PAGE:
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CHAPTER III.

SOME ACCOUNT OF THE KORAN, CITATIONS ILLUSTRATIVE

OF ITS DISTINGUISHING TENETS AND STYLE: ITS LITERARY CHARACTER AND MERITS DISCUSSED.

The Koran, or book of Mohammedan Insti-. tutes, Civil and Religious, of the same authority among the Moslems as the canonical Scriptures among Christians, is written in prose, interspersed with occasional rhymes in the Arabic language of the tribe of Koreish, which is a dialect of the Hebrew, and accounted, by judges, to be the richest, most energetic and copious in the world, except perhaps the Sanscrit. This singular piece of composition exhibits much of that unconnected, desultory manner, so observable in

Eastern writings; as to the style, there is a rhythmical or natural harmony or modulation, elegant and well-turned cadences, some vivid description and pleasing imagery, which, with its pretensions to a divine original, render it the standard of excellence among the Arabians, and in their opinion inimitable”.

Before we proceed in our delineation, it should be premised, that a variety of conjectures has been formed respecting the real author of the Koran, and the subject is still enveloped in impenetrable mystery. Some assert, that Mohammed was assisted by Abdia Ben Salen, a Jew, and a Christian Monk, known by the name of Sergius, in the Western, and Bahira, in the Eastern Churches :

* Professor Lee observes, “That some of the Arabs have confessed, that the Koran could not only be equalled, but surpassed in elegance."-See Maracci di Alcorano, p. 44, 5,

And that this has been done, no one will doubt, who can read the Makamát of Hamadani and Hariri." Persian Controversies, p. 18. . See Koran, chap. 16, note, and chap. 25.

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this has, however, been controverted by his followers, who, in order to enhance the reputation of the Prophet, and the merits of the Koran, maintain that he could neither read nor write, and that the Koran is eternal and uncreated, remaining, as some express it, in the very essence of God. It is of no importance, in the present stage of the argument, who or whether any were his coadjutors, and their respective contributions, or whether he might have formed the outlines of his plan during his journies into Syria, because his statements are found to correspond remarkably with those of Ephremo, the Syrian,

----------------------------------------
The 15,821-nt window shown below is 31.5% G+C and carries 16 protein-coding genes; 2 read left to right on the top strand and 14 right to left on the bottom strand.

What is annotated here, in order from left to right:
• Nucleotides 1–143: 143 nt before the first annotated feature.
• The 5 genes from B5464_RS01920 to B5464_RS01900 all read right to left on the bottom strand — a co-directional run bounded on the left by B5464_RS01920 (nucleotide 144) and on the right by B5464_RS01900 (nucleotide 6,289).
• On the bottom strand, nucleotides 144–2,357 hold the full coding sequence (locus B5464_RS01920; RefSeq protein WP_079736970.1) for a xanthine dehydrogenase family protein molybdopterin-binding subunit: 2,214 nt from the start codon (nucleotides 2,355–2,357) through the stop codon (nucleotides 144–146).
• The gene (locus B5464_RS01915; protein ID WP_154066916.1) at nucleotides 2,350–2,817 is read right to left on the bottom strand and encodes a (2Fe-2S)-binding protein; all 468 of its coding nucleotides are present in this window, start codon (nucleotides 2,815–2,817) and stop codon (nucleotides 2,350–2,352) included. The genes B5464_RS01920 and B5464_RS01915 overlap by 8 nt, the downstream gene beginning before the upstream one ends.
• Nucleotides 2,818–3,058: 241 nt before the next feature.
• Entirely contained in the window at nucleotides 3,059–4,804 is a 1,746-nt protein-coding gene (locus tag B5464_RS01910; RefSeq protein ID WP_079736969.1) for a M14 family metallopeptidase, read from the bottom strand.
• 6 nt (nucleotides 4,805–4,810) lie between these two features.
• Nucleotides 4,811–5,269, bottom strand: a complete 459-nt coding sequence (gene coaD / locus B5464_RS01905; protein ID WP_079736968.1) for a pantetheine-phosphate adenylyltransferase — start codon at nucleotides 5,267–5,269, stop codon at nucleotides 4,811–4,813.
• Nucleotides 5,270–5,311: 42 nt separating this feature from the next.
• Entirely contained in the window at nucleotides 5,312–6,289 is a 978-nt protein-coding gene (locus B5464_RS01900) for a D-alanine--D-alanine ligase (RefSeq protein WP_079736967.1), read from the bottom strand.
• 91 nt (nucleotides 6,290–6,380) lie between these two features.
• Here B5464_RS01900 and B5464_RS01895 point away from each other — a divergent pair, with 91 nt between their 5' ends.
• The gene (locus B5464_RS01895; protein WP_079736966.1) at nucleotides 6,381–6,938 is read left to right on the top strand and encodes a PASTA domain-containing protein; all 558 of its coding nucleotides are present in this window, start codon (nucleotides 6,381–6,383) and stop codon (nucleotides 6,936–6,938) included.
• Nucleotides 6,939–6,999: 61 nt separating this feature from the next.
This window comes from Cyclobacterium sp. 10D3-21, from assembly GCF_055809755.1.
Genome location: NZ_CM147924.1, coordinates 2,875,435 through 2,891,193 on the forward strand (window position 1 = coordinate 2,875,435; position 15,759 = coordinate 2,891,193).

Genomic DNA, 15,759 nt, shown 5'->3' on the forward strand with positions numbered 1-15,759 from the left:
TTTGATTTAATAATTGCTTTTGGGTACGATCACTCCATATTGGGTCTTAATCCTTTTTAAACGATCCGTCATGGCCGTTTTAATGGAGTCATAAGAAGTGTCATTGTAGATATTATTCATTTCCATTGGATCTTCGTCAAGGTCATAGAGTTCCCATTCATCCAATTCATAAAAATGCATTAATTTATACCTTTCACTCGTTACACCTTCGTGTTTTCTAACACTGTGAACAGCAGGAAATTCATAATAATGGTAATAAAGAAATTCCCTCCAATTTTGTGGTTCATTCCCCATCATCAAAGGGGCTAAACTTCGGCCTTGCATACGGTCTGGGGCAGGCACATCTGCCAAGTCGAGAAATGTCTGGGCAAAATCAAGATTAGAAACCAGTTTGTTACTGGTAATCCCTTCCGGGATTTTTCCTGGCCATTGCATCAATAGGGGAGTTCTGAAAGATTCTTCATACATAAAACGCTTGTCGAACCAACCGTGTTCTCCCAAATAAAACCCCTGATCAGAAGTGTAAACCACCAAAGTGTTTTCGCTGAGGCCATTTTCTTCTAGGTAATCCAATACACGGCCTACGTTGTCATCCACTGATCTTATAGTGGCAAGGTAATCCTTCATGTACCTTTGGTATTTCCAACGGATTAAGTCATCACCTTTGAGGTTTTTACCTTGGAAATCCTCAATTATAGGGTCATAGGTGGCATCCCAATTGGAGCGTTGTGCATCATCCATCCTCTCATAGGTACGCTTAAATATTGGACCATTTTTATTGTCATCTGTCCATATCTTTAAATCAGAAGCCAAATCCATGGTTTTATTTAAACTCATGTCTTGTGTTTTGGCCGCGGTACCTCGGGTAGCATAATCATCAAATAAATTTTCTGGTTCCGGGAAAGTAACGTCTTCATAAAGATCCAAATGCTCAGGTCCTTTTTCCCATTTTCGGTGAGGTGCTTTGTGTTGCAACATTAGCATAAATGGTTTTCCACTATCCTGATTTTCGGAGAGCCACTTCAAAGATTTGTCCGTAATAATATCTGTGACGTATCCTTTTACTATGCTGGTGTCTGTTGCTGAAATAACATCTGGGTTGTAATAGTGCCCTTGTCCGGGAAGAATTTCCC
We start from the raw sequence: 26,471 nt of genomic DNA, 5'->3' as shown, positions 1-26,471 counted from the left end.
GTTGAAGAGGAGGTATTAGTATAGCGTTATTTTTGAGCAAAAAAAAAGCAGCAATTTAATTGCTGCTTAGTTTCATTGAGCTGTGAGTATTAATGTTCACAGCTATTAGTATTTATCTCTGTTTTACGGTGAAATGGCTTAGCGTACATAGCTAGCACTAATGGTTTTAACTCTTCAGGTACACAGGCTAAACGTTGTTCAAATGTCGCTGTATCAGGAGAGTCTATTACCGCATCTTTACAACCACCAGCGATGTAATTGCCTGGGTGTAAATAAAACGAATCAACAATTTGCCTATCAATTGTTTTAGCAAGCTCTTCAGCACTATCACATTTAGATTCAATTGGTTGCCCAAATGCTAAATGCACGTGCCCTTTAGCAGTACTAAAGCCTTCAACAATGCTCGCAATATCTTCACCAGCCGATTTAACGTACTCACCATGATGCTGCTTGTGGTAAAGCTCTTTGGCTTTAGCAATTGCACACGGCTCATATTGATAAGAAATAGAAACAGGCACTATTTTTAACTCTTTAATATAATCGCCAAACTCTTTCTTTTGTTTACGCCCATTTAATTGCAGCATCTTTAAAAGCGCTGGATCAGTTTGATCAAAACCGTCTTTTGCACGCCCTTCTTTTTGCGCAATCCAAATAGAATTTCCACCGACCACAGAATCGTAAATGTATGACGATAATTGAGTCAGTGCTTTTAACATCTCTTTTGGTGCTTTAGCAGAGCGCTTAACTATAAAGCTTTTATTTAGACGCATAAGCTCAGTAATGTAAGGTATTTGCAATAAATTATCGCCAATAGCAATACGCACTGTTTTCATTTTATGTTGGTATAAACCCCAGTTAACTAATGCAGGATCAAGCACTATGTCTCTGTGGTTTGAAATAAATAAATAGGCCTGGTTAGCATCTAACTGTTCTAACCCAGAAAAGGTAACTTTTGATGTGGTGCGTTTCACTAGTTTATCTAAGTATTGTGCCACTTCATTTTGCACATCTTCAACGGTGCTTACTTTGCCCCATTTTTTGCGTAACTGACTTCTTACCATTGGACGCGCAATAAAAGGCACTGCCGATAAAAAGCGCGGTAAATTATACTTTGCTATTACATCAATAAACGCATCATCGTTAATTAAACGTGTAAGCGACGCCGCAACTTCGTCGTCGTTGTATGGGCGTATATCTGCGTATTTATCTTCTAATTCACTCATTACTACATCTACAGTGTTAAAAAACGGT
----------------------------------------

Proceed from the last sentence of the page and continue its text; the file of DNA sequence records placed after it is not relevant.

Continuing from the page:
C « The learned Author above referred to traces various coincidences between the Koran and the works of Ephrem, the Syrian, which were read publicly in the Churches, and to which Mohammed might have had access during his journies into Syria. The 18th chapter of the Koran contains the substance of a story beautifully told in Parnel's Hermit, and found in the Spectator, No. 237. The original draught of the story appears in the works of Ephrem, given with a view of illustrating the mysterious ways of Providence. Other coincidences are noted in chapter 2, where Moses struck the

ana

whose writings were read publicly in the Churches along with the Scriptures, for, as it is allowed substantially to be Mohammed's work, that is sufficient for the

purpose

of lytical investigation.

This extraordinary performance is a compilation from the Jewish and Christian Scriptures, apocryphal writings, the reveries of the Talmud, and traditional superstitions of his country: it was not communicated all at once, but by portions, or piece-meal, during a period of about twenty-three years, according as the angel Gabriel furnished matter: the Commentators say, that the Koran was taken from the preserved table near God's throne, entire, and in one volume, to the lowest Heaven, from whence Gabriel revealed it to Mohammed in detached portions, as occasions required, giving him, however, the consolation to shew him the whole, (which, they say, was bound in silk, and adorned with gold and precious stones of Paradise,) once a year ; but in the last year of his life he had the favour to see it twice a.

rock, and there gushed out twelve fountains; and in chapter 12, a manifest similarity of style and sentiment in the History of Joseph; the account in chapter 2, of Mount Sinai having been lift over the Israelites, and some remarkable agreements between the Koran and the works of Ephrem, in the description both give of Paradise, Adam's ejection and residence on earth : to this may be added the expulsion of Satan from Heaven, and a variety of particulars relating to the rhythmical style of Ephrem, together with the words and phrases peculiar to Mohammed and Ephrem, which have every appearance of being borrowed from the latter."-Persian Controversies, p. 124, &c.

The length of time employed in its publication, enabled Mohammed to adapt his doctrines better to contingencies, though, after all, various alterations and discrepancies still adhere to it, which the Musulmans justify by the law of abrogation ; asserting that God commanded several things, which were afterwards for good reasons revoked or annulled. Each portion is supposed to have been dic

d See Sale,

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